The pair of end plates 46 are also linked to the slidable carriage plate assembly 50. The slidable carriage plate assembly 50 has outwardly extending guides 70 on either side that are received in and travel along pair of slots 72 formed in the base 32. The outwardly extending guides 70 vertically restrain the slidable carriage plate assembly 50 against the vertical forces exerted on the fork 48 during operation.

During operation, the tool wrench assembly 30 can be actuated between the extended position (shown in FIGS. 3-6) and the retracted position (shown in FIGS. 7 and 8) using the hydraulic cylinders 34 and 36. During extension or retraction, the outwardly extending guides 70 of the slidable carriage plate assembly 50 traverse the pair of slots 72 formed in the base 32. In the extended position, the first hydraulic cylinder 34 and the second hydraulic cylinder 36 are extended to place the fork carriage 38 away from the hole 40 and/or the drill pipe segment extending there through. In the retracted position, the first hydraulic cylinder 34 and the second hydraulic cylinder 36 are retracted to draw the fork carriage 38 over the hole 40 such that the flats 58 of the fork 48 engage the flats of a drill pipe segment or a drill bit. At this point, the rotary drill head 22 can rotate one of the segments to join or disconnect a segment to or from the drill pipe string 26, while the fork 48 holds the adjacent segment stationary.

As the dual hydraulic cylinders 34 and 36 are in a retracted position when the fork 48 engages the drill pipe segment, the tool wrench assembly 30 is less prone to damage from the applied torque. Given the spatial arrangement of the components of the tool wrench assembly 30, when the fork 48 is drawn into engagement with the pipe segment, the dual hydraulic cylinders 34 and 36 are retracted. In the retracted position, the cylinders 34 and 36 are less susceptible to bending, tensile failure or the like as the piston is secured in the body.

Although the fork 48 is usually in an essentially horizontal position, it can flip up to a position that deviates from the essentially horizontal position as shown in FIG. 8. The curved portion 60 of the fork 48 provides sufficient clearance for the fork 48 to rotate or flip upward about pivot axis 68.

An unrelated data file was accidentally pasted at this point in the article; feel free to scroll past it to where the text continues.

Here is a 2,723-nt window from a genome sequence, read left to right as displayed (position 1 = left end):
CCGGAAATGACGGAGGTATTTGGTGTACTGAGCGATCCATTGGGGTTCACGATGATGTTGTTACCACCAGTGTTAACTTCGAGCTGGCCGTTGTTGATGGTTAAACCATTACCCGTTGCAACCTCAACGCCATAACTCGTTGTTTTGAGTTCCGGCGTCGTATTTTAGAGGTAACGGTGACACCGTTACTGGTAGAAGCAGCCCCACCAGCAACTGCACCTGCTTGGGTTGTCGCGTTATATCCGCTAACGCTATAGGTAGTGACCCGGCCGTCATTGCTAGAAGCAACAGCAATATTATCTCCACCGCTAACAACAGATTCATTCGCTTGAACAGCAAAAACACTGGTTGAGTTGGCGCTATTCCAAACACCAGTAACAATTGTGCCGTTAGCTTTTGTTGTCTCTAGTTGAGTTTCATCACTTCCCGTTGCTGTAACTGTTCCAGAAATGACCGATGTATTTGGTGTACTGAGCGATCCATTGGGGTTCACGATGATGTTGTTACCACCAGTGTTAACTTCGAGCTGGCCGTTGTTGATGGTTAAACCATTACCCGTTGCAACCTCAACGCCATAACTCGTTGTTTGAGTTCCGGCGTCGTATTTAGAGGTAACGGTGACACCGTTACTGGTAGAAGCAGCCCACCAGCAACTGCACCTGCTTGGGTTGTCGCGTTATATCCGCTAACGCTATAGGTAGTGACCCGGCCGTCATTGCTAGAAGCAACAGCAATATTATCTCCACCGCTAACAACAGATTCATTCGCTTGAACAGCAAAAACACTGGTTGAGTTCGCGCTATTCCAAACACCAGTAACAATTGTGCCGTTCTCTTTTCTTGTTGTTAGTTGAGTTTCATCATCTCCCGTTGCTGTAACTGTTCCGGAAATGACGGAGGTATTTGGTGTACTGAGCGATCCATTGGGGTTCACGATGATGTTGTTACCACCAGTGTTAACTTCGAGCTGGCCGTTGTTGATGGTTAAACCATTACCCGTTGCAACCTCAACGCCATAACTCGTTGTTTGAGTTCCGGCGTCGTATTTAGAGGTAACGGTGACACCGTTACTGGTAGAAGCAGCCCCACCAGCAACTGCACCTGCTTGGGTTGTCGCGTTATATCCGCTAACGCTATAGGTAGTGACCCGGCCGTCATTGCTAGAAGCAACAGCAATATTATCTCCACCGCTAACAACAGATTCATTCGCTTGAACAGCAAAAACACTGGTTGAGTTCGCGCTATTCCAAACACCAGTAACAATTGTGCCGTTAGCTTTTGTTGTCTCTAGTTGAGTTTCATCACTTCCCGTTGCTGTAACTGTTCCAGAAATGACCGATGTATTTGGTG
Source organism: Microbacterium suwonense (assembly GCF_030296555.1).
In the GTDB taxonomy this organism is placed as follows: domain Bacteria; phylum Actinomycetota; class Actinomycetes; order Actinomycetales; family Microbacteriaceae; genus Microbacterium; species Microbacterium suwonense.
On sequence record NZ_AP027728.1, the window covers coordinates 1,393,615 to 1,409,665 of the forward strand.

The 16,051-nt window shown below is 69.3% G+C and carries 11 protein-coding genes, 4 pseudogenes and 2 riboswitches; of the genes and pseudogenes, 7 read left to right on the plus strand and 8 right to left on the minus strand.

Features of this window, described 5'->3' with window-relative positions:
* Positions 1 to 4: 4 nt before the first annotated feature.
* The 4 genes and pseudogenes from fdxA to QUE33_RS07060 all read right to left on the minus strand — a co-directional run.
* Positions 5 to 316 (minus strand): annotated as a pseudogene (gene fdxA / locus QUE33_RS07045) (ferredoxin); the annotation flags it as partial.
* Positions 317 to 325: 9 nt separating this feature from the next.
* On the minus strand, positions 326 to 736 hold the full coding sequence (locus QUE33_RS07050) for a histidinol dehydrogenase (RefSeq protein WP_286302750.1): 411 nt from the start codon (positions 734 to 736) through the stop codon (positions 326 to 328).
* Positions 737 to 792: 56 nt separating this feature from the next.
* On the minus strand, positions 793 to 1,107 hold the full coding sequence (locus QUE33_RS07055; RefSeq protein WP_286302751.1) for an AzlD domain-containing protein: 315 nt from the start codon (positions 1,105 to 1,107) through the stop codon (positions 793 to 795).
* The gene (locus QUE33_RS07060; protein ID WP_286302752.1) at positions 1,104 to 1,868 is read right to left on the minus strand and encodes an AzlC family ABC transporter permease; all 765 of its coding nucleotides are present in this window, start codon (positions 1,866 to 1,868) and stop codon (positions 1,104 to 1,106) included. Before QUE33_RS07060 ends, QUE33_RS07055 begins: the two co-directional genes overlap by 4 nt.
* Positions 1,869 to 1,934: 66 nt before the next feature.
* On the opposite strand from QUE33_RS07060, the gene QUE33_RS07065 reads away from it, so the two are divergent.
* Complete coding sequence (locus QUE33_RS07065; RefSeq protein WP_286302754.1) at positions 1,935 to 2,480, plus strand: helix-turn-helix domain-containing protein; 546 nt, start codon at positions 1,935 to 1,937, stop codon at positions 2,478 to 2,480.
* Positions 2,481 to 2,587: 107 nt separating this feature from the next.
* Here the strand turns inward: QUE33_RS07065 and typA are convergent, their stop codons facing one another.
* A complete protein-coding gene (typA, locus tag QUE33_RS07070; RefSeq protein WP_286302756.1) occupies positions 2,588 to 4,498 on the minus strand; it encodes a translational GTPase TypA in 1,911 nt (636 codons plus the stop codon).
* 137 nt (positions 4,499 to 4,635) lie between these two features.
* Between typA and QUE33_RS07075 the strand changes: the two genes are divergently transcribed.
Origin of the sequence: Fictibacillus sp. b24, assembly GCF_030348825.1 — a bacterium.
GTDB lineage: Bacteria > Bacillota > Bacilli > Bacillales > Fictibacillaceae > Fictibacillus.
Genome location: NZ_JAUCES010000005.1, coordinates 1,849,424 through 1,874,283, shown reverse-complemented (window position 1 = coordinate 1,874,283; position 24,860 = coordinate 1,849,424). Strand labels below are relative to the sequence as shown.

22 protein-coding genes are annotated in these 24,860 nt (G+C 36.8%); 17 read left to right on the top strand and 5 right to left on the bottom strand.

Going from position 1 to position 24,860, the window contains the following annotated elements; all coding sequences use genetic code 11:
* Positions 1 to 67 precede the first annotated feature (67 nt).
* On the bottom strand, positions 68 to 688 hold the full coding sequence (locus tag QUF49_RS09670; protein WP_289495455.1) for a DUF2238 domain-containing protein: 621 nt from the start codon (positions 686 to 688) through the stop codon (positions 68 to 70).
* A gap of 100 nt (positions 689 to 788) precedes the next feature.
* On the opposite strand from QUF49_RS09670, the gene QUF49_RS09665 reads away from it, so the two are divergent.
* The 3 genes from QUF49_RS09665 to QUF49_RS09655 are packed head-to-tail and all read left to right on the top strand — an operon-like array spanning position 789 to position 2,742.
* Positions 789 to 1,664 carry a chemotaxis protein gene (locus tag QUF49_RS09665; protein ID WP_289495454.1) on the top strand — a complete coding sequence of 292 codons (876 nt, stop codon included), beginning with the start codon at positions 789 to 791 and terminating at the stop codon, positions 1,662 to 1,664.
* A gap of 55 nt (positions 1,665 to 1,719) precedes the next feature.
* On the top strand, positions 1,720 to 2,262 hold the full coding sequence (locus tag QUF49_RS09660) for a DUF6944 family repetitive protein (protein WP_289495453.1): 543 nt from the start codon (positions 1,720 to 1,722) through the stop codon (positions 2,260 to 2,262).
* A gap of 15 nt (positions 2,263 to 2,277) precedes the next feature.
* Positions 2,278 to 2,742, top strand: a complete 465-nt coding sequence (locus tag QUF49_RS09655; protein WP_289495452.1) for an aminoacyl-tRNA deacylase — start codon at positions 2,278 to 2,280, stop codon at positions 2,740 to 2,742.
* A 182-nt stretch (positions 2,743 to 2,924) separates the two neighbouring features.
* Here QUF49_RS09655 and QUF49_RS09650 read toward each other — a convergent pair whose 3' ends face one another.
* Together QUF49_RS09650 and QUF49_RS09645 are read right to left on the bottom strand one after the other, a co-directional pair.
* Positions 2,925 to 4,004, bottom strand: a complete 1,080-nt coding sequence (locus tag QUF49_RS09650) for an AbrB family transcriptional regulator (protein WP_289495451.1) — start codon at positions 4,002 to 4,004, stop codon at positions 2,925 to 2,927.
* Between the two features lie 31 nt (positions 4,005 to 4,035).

This flip-up action may be desirable, for example, when withdrawing the drill pipe string 26 from the ground. As each of the segments are unthreaded from one another, the fork 48 will temporarily support an unattached drill pipe string on the top face 74 of the fork 48 until the rotary drill head 22 is rethreaded to the pipe string. Once the rotary drill head 22 is attached to the pipe string, the string is again withdrawn. Although the operator typically removes the fork 48 from engagement with the flats of the segment before continuing to lift the drill pipe string 26, sometimes this step is forgotten. In the event that the fork 48 is not disengaged from the segment, the fork 48 can pivotally flip up to disengage the flats 58 of the fork 48 from the flats of the segment. In this way, the segment is freed from the fork 48, even thought the hydraulic cylinders 34 and 36 have not been actuated to disengage the fork 48 from the segment.

The tool wrench assembly 30 may be a component that is installed into a main deck frame 12 or the tool wrench assembly 30 could use the main deck frame 12 as the base. If the tool wrench assembly 30 is a separate component, then it may be secured to the main deck frame 12 by the bolting the tool wrench assembly 30 to the base 32 by inserting bolts into bolt holes in the base 32. The base 32 could also be welded or joined in some other way to the main deck frame 12.

It should be appreciated that the although the embodiment shown uses two hydraulic cylinders 34 and 36, that any actuator or actuation mechanism could be used in their place.

It should be appreciated that various other modifications and variations to the preferred embodiments can be made within the spirit and scope of the invention. Therefore, the invention should not be limited to the described embodiments. To ascertain the full scope of the invention, the following claims should be referenced.

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Classifications
U.S. Classification166/77.51, 81/57.33, 81/57.34
International ClassificationE21B19/16, B25B13/50
Cooperative ClassificationE21B19/167
European ClassificationE21B19/16F
Legal Events
DateCodeEventDescription
Feb 6, 2009ASAssignment
Owner name: BUCYRUS INTERNATIONAL, INC., WISCONSIN
Free format text: ASSIGNMENT OF ASSIGNORS INTEREST;ASSIGNORS:TARNOWSKI, BRET A.;BIENFANG, DAVID T.;REEL/FRAME:022221/0348
Effective date: 20090206
Dec 29, 2014FPAYFee payment
Year of fee payment: 4
Sep 3, 2015ASAssignment
Owner name: CATERPILLAR GLOBAL MINING LLC, WISCONSIN
Free format text: CHANGE OF NAME;ASSIGNOR:BUCYRUS INTERNATIONAL, INC.;REEL/FRAME:036540/0980
Effective date: 20110929